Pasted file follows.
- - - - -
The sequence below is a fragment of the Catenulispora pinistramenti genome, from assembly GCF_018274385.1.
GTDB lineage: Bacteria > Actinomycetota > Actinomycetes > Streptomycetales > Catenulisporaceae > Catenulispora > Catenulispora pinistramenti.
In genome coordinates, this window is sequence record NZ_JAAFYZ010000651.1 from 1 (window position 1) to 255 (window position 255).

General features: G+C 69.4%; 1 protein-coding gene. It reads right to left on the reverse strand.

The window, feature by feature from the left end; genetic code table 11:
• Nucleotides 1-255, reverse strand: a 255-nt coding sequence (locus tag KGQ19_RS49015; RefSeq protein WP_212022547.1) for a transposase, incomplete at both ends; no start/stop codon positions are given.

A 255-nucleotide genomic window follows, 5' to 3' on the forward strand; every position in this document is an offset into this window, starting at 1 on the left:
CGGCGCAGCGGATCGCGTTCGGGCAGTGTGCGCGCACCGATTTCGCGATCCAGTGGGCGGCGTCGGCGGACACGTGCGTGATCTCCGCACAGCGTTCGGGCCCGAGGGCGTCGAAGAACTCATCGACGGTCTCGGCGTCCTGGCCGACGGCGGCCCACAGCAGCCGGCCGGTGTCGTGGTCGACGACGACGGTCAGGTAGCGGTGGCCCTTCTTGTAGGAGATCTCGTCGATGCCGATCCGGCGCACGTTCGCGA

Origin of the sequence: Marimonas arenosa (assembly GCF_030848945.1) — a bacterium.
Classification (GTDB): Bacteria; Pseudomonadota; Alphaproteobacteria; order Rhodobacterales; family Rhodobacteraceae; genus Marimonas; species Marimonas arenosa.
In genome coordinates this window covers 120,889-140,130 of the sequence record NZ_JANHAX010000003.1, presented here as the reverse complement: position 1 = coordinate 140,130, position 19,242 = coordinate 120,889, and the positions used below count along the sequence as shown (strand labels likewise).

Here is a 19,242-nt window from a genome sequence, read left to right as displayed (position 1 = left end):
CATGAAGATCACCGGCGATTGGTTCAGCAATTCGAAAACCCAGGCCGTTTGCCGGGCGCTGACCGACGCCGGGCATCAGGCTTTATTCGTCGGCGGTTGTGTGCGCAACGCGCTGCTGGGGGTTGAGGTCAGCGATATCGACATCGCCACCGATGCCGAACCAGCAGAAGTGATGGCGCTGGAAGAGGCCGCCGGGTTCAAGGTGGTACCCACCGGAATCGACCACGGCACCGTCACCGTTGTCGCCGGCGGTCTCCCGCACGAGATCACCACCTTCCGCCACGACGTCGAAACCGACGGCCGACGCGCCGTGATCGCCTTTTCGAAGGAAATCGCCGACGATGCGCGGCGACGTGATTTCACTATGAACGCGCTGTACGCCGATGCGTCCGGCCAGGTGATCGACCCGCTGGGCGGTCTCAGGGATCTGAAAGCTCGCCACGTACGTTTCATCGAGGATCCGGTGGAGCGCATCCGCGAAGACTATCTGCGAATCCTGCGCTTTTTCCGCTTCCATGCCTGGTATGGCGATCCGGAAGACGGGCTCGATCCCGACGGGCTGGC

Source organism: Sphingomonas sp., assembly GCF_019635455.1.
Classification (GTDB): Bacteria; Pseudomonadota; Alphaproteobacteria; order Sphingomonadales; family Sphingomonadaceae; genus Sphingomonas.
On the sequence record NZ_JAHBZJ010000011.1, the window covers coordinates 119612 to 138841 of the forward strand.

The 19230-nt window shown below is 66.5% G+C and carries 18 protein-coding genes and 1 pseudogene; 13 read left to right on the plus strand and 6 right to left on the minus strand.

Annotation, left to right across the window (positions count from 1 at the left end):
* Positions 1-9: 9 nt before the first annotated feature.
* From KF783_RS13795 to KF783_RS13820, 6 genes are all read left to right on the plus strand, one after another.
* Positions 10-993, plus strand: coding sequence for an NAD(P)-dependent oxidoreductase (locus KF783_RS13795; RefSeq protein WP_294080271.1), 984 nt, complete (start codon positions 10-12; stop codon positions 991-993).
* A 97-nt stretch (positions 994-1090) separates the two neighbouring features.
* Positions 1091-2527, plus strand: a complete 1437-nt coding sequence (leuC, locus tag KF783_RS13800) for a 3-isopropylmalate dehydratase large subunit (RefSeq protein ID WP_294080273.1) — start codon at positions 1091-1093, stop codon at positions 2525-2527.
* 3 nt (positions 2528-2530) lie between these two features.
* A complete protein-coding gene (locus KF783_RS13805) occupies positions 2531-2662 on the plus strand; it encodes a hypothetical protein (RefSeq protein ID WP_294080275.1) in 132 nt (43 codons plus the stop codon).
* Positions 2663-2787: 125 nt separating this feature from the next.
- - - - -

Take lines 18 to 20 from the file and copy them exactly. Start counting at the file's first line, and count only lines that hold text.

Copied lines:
Annotation, left to right across the window (positions count from 1 at the left end):
* Positions 1-9: 9 nt before the first annotated feature.
* From KF783_RS13795 to KF783_RS13820, 6 genes are all read left to right on the plus strand, one after another.